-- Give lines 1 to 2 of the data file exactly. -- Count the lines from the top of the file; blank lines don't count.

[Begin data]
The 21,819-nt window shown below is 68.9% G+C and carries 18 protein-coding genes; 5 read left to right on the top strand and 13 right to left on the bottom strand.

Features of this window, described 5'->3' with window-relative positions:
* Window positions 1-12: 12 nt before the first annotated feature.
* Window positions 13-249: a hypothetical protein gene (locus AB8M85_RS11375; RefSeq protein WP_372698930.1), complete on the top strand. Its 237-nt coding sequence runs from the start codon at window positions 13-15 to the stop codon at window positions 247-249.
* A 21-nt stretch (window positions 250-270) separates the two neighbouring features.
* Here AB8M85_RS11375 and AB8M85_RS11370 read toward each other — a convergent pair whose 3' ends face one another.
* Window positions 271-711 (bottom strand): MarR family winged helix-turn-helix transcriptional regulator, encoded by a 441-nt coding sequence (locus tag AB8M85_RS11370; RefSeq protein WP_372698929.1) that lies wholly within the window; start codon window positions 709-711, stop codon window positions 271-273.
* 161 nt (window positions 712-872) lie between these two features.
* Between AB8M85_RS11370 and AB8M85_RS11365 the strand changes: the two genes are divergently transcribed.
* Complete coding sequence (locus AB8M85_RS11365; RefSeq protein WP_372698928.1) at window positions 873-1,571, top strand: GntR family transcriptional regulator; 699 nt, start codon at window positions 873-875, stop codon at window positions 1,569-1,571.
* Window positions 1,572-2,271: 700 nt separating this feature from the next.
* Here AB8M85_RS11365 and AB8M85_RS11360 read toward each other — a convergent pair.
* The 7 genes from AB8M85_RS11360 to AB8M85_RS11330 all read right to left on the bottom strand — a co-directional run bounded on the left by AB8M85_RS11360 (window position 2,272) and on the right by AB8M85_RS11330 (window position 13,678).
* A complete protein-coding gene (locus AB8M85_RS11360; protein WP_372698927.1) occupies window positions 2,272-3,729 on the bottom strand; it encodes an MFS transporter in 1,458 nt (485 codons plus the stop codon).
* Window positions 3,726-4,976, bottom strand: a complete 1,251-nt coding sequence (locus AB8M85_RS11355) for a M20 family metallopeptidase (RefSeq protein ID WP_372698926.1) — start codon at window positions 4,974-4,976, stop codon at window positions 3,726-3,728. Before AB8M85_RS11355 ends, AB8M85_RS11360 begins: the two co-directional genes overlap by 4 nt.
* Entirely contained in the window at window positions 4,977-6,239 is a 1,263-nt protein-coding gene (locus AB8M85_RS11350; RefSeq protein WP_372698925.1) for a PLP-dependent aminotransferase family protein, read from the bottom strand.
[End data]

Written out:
The 21,819-nt window shown below is 68.9% G+C and carries 18 protein-coding genes; 5 read left to right on the top strand and 13 right to left on the bottom strand.

Features of this window, described 5'->3' with window-relative positions: